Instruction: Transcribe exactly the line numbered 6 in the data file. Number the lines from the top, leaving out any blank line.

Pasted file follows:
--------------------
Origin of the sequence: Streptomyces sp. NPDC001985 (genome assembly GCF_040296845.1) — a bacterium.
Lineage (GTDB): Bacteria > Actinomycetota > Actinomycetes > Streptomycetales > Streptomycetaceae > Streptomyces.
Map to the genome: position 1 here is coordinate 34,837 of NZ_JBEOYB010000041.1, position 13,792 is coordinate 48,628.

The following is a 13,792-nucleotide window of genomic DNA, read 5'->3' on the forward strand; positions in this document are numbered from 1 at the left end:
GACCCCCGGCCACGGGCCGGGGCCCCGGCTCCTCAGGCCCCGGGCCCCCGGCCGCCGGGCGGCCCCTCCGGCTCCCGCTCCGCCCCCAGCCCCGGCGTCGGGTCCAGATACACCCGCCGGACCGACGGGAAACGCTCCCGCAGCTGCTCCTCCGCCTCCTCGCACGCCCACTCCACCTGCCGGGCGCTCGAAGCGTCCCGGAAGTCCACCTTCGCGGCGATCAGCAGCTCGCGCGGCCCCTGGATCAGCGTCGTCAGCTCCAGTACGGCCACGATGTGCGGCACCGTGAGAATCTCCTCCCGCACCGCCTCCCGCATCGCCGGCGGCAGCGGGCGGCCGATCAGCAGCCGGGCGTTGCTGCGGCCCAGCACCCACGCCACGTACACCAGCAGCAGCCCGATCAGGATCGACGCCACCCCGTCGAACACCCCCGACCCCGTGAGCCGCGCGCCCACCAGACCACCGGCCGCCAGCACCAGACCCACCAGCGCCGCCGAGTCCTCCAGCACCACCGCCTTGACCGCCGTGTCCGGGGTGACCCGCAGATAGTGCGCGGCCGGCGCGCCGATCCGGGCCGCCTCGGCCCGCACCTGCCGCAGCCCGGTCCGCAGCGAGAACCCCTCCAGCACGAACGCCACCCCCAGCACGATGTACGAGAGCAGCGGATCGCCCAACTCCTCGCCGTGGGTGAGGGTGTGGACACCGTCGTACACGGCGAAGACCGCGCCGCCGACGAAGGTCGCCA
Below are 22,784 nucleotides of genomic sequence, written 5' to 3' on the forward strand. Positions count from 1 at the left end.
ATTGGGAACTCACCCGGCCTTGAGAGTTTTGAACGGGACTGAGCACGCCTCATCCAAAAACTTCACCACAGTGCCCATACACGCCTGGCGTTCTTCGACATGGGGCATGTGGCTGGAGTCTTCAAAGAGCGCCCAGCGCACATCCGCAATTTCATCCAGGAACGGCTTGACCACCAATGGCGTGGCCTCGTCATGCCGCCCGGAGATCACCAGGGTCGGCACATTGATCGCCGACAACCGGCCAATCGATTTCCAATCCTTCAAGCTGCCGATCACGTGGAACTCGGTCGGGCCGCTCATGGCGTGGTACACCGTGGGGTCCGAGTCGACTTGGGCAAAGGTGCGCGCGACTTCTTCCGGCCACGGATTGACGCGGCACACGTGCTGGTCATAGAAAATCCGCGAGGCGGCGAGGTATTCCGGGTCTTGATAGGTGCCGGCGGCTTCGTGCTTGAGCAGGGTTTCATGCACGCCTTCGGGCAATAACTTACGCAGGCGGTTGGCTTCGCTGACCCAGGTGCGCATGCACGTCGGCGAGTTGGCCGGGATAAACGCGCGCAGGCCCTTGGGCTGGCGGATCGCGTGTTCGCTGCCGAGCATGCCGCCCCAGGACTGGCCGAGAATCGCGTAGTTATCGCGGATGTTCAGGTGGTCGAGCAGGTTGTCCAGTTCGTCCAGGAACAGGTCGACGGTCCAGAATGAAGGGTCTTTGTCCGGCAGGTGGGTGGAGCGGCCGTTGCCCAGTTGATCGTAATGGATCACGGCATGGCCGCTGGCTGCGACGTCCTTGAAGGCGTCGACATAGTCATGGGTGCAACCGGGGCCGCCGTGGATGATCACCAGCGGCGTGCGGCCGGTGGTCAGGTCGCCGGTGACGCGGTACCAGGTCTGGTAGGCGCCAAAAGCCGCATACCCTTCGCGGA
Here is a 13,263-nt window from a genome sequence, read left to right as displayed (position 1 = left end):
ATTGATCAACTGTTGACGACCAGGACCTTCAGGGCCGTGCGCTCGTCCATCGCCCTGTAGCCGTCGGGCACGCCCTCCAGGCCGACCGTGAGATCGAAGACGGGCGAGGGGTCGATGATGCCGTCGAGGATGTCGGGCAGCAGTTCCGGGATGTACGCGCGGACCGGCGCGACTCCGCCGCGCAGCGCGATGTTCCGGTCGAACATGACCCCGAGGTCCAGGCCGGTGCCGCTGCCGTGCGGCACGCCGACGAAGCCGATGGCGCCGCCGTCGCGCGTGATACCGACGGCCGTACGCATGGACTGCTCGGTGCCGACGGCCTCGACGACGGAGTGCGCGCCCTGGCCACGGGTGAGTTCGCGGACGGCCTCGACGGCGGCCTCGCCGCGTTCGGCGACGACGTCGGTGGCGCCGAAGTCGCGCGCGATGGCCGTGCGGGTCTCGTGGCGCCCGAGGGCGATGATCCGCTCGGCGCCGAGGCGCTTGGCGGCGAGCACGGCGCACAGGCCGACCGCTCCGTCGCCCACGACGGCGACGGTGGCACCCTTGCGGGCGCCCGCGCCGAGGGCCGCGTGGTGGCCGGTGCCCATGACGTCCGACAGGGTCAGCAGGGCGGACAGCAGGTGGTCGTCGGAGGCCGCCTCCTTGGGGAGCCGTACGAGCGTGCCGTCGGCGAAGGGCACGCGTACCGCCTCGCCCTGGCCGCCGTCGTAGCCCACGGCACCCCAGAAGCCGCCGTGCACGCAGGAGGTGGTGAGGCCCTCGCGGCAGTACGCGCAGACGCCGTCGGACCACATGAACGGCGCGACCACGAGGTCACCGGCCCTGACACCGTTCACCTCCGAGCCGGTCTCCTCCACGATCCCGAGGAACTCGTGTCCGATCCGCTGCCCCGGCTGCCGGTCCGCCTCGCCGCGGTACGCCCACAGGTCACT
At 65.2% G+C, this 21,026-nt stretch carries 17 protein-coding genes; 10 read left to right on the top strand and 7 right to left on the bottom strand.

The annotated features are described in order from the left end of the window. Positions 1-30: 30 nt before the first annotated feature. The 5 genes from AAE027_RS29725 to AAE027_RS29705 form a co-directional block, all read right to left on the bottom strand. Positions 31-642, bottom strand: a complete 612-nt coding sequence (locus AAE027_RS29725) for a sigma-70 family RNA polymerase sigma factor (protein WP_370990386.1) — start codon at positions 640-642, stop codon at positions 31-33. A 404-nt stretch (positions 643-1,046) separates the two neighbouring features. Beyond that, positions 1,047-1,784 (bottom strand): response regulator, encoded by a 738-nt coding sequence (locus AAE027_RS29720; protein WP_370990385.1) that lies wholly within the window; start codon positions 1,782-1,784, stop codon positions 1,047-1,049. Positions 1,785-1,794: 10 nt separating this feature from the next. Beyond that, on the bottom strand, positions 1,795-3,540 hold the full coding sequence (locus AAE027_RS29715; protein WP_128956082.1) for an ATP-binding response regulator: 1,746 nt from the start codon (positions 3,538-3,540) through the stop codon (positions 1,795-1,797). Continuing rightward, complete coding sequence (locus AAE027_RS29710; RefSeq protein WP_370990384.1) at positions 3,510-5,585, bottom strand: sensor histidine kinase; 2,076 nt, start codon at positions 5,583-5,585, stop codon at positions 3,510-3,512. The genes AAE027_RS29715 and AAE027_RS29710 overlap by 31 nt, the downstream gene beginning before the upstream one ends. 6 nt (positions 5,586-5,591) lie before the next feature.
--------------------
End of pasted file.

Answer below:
Below are 22,784 nucleotides of genomic sequence, written 5' to 3' on the forward strand. Positions count from 1 at the left end.